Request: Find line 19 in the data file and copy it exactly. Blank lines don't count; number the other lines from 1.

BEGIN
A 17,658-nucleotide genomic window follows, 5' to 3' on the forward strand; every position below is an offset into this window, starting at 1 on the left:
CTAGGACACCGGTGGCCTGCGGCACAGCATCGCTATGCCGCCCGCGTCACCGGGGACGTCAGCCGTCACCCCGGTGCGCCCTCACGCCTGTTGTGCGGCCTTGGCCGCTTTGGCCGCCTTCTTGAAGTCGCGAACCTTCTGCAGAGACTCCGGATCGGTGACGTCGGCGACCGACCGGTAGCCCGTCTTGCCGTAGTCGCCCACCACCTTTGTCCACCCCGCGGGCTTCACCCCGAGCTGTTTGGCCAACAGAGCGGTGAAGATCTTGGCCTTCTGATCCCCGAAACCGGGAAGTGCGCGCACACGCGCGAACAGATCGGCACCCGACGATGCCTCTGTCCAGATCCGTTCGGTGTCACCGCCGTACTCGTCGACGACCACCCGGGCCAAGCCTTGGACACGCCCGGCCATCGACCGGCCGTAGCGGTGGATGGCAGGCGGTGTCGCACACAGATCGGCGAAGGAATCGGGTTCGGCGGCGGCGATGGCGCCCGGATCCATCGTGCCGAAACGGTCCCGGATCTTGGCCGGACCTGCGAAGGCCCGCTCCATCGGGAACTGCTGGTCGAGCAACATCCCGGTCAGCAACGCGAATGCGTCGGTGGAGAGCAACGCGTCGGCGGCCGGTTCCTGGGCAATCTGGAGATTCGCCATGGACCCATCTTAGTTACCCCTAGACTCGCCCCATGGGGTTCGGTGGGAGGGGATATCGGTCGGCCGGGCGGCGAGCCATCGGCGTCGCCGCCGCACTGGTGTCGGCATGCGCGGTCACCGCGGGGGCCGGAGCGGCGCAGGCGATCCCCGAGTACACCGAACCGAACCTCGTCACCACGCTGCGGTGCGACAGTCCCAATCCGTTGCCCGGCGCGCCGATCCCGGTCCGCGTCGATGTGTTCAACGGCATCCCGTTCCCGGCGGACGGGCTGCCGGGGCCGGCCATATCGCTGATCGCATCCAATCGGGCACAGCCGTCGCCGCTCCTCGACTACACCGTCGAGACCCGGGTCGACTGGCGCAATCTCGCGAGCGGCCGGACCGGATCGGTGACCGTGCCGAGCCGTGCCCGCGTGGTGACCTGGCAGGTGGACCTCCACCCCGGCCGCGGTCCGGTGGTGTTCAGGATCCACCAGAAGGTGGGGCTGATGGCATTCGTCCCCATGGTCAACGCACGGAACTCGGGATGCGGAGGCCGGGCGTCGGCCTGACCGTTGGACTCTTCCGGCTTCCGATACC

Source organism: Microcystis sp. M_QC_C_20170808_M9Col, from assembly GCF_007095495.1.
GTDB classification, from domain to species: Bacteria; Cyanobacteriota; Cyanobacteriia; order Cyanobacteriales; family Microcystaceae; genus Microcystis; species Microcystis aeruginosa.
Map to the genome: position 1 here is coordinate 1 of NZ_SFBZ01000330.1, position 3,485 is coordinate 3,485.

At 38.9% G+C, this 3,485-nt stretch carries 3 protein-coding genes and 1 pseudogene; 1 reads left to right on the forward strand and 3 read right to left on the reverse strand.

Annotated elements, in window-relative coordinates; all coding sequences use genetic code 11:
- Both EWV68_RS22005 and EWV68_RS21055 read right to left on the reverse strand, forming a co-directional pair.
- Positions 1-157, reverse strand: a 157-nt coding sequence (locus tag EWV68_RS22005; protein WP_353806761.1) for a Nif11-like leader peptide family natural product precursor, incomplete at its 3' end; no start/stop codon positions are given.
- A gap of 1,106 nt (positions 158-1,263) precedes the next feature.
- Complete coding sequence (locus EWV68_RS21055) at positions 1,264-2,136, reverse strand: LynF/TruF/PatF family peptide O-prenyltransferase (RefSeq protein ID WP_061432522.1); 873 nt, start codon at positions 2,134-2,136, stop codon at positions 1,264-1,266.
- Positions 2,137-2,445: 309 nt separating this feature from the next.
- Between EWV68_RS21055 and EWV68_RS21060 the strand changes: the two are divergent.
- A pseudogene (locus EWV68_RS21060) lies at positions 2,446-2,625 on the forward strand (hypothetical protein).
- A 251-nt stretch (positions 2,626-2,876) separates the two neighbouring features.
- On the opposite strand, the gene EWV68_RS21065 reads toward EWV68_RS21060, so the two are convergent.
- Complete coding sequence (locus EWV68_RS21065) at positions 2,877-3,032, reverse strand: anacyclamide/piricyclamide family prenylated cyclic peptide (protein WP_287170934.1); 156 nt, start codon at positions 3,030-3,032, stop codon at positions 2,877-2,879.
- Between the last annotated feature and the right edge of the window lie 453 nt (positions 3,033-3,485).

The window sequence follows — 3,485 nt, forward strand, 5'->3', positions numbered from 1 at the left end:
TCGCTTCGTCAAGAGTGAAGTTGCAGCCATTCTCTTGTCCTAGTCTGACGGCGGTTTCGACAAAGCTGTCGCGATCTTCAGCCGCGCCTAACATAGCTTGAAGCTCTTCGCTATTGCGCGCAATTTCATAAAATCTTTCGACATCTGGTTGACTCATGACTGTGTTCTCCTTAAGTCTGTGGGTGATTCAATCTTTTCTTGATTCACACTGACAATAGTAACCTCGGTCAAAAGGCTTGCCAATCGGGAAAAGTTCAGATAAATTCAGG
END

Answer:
The window sequence follows — 3,485 nt, forward strand, 5'->3', positions numbered from 1 at the left end: